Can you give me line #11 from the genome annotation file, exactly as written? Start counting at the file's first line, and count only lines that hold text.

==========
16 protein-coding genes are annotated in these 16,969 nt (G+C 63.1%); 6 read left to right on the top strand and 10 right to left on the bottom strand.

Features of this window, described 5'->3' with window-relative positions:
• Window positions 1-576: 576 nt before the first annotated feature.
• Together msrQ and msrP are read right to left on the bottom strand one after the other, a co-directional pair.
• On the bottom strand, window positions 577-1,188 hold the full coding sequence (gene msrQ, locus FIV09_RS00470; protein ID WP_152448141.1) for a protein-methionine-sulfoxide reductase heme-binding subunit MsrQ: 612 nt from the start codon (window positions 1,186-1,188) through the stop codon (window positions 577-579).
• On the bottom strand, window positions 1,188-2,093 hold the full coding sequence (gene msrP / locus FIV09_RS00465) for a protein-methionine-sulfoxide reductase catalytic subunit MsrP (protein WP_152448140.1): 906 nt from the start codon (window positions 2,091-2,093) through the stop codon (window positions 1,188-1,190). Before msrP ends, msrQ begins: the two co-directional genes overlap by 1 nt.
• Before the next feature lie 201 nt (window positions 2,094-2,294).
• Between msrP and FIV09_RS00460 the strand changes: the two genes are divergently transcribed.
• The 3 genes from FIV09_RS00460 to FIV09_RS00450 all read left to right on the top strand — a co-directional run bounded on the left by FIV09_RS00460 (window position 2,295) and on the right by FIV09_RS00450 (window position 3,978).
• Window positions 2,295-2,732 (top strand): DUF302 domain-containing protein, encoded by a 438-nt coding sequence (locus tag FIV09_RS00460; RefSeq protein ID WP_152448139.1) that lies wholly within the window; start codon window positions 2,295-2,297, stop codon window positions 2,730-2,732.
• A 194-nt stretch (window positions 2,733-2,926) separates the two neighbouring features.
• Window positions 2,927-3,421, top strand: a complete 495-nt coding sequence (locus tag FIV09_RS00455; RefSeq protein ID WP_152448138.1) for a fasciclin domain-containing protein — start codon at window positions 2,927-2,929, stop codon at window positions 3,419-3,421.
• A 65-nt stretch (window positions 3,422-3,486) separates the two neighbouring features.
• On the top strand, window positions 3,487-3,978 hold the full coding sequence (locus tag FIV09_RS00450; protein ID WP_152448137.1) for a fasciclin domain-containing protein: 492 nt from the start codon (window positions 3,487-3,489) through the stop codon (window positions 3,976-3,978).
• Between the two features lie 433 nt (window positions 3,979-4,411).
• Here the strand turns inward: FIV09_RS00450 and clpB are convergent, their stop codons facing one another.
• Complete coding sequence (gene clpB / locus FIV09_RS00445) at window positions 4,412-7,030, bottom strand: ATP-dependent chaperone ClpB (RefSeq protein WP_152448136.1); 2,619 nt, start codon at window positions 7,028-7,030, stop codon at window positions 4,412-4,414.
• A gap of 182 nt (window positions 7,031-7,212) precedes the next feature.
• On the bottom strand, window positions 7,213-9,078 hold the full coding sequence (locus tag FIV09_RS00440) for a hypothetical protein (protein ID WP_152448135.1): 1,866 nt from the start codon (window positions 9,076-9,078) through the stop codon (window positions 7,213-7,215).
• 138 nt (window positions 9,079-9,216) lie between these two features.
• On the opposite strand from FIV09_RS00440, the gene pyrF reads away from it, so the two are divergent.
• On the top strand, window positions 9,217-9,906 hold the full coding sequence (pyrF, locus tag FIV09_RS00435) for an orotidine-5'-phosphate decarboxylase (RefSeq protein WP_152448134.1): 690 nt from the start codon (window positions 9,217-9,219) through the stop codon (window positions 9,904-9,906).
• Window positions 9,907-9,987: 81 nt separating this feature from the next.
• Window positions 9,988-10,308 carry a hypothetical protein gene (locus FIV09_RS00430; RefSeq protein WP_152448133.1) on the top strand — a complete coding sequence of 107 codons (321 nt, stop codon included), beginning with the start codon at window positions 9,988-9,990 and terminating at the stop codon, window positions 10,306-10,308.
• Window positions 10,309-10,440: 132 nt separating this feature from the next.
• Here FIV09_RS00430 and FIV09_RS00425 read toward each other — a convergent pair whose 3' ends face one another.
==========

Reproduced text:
• A 194-nt stretch (window positions 2,733-2,926) separates the two neighbouring features.